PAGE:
Page 44 - Foreign Service Journal - April 2012

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Corolla, Ahmed ran into the garage
excitedly and out of breath.
“Did you hear what happened in
Tunisia?” he said.
“What the hell do I care about
what’s going on in Tunisia?” Marwan
retorted, continuing to rock back and
forth in time with the sound of the
“Couldn’t you once in a while
humor me by at least feigning inter-
est about what’s going on outside your
garage?” Ahmed snapped. “Ben Ali’s
gone. He’s gone! That thieving bas-
tard and his family ran off like roaches
when you flip the light switch in the
“Great,” responded Marwan.
“Now what? Who else is going to run
the damn country?”
“The people will run it, you don-
key. They’re going to have a democ-
“Ahmed, if the people in Tunisia
are anything like us, what do they
know about running a country?”
“Don’t you get it?” Ahmed was ir-
ritated. “Our leaders aren’t any bet-
ter than us. They aren’t any smarter
than us. They don’t have any more
right to rule us than we have to rule
“Wait a sec. I thought we were
talking about Tunisia.”
“Exactly — we’ve been
Ahmed responded, lowering his voice.
“Maybe it’s time to get rid of the
thieves who run this country.”
Marwan stopped pulling on the
socket wrench. “What do you mean,
“Mohamed, Yousef and a few of the
other guys have been talking,” Ahmed
said. “And we’re not the only ones.
We’re talking about maybe doing
“Really?” spat Marwan. “What the
hell are you guys going to do? I’ll tell
you: you’re going to get yourselves
“Maybe,” retorted Ahmed. “But
we’ve had enough.” And he left.
A couple of weeks went by. Mar-
wan didn’t see as much of Ahmed as
he did before. In fact, there were
some days when Ahmed’s shop didn’t
open at all. It worried him. True, he
used to give Ahmed a hard time about
all that nonsense he used to spew in
between drags on his cigarette. But
Ahmed was a good man. And Marwan
was starting to worry about what he
was up to.
A few days later, while Marwan’s
head was buried under the hood of a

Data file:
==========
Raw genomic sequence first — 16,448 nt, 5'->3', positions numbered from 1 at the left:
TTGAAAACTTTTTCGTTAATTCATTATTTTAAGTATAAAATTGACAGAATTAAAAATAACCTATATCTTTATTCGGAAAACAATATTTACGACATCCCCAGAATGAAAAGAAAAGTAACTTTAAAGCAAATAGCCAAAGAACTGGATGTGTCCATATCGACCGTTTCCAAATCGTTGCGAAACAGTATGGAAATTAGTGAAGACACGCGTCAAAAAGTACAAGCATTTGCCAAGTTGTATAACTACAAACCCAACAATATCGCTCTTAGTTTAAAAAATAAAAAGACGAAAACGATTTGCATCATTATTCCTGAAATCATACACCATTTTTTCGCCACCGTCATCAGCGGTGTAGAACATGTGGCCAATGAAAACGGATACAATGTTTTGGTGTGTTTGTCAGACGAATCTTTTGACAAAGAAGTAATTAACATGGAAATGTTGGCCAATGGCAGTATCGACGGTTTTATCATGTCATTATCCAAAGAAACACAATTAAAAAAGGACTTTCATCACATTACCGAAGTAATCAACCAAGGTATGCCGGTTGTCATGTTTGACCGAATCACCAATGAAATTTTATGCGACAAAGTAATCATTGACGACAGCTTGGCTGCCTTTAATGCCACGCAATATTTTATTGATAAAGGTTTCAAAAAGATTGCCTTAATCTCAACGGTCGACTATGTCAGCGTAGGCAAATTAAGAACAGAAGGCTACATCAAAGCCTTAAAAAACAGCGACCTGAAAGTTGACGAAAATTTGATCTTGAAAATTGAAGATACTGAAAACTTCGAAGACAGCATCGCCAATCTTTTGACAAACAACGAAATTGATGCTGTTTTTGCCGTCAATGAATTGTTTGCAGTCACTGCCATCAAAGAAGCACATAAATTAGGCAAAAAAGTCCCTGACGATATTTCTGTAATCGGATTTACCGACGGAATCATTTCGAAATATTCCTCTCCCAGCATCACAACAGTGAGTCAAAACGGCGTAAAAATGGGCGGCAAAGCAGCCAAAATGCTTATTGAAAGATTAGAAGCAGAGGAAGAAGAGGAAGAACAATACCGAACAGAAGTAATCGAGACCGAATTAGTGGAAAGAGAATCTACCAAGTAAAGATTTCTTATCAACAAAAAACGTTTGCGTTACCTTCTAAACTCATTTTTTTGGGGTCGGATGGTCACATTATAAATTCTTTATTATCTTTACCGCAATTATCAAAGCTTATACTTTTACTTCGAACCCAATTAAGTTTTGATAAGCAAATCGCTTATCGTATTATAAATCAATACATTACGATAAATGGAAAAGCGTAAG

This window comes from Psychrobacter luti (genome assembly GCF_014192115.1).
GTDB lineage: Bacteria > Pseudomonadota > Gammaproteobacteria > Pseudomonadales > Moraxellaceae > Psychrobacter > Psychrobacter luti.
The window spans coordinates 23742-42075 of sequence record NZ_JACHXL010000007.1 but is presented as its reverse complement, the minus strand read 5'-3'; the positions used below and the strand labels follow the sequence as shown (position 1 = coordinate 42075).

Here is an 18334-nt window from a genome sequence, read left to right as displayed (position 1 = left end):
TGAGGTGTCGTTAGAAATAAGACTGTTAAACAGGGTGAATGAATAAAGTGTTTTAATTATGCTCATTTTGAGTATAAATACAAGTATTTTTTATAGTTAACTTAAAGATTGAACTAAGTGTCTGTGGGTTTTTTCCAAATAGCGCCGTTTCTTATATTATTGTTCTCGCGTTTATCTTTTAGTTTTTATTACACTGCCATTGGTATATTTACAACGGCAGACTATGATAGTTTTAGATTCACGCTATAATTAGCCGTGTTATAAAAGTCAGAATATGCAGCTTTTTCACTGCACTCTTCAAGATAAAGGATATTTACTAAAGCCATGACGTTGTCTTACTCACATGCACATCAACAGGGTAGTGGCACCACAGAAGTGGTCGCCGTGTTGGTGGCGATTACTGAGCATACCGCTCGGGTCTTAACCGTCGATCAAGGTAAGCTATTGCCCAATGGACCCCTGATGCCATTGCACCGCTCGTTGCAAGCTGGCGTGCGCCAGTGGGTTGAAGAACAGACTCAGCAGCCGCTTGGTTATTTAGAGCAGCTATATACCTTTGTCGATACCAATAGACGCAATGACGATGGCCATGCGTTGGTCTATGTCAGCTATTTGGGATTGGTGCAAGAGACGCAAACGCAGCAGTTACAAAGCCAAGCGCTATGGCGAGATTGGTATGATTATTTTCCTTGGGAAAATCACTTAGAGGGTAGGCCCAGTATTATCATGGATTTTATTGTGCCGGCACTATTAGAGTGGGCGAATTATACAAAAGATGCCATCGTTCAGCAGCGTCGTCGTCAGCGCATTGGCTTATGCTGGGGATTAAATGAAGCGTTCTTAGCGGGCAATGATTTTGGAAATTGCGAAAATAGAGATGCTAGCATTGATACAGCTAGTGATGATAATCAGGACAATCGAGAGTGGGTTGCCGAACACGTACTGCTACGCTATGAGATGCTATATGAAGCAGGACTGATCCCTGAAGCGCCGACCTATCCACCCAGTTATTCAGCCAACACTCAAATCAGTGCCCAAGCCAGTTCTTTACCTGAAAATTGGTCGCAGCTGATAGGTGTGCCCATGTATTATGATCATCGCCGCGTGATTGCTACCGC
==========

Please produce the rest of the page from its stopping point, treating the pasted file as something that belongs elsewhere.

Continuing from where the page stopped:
Honda Civic that was hopelessly be-
yond repair, he heard noise from up
the street. It sounded like chanting,
and it grew stronger as the seconds
went by.
The street that ran past his shop led
to the city square, and that’s where the
crowd beginning to pass was headed.
The slogans they sang and those painted
on the banners were not going to be re-
ceived well. Hell, Marwan couldn’t re-
member a demonstration of any sort in
his lifetime — and he was 30.
As the demonstrators passed, Mar-
wan saw Ahmed among them, pump-
ing his fist in the air.
Marwan disappeared once again
under the hood of the Honda. And he
was deeply troubled.
The next morning, Marwan went to
his garage. As he began to turn the
key in the door, he suddenly stopped
and turned to look at Ahmed’s shop.
He pulled the key out of the door and
walked over. The light inside was on.
He pulled on the door. Locked. Mar-
wan looked at his watch: it was 8:55,
just five minutes before the store
should open. He tapped on the glass.
He tapped again, harder this time.
Ahmed suddenly appeared from
behind the counter. He was limping.
He turned the deadbolt on the door
and opened it.
“Good morning,” he greeted Mar-
“What the hell is wrong with your
leg?” Marwan asked.
“I fell on the steps at my house,”
lied Ahmed.
“Right. I saw you yesterday,
Ahmed. Marching with those lu-
natics. Are you trying to get yourself
“Marwan,” Ahmed sighed, “Do
you even know what happened in
F O R E I G N S E R V I C E J O U R N A L / A P R I L 2 0 1 2
Ahmed always had an
opinion about everything,
and spoke a little too
loudly about things better
left undiscussed for
Marwan’s taste.
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